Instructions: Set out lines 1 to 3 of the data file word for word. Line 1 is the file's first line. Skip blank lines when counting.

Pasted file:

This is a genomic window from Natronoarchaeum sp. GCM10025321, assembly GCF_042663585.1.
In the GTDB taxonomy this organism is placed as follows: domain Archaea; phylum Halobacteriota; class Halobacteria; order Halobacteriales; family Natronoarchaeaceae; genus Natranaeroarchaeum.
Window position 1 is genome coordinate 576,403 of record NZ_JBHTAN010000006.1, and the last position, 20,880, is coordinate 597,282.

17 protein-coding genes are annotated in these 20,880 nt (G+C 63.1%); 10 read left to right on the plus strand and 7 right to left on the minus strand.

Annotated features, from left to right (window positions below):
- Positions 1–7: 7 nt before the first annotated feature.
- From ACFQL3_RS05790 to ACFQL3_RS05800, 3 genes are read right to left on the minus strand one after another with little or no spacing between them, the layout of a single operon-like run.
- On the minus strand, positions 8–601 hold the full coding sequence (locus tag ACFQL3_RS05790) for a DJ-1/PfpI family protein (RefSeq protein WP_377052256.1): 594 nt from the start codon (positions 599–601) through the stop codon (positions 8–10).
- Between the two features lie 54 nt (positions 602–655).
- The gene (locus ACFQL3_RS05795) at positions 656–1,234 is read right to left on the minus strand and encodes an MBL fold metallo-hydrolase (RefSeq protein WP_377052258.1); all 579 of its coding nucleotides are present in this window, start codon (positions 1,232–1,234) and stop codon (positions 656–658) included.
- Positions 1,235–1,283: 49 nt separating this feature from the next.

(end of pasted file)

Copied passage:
This is a genomic window from Natronoarchaeum sp. GCM10025321, assembly GCF_042663585.1.
In the GTDB taxonomy this organism is placed as follows: domain Archaea; phylum Halobacteriota; class Halobacteria; order Halobacteriales; family Natronoarchaeaceae; genus Natranaeroarchaeum.
Window position 1 is genome coordinate 576,403 of record NZ_JBHTAN010000006.1, and the last position, 20,880, is coordinate 597,282.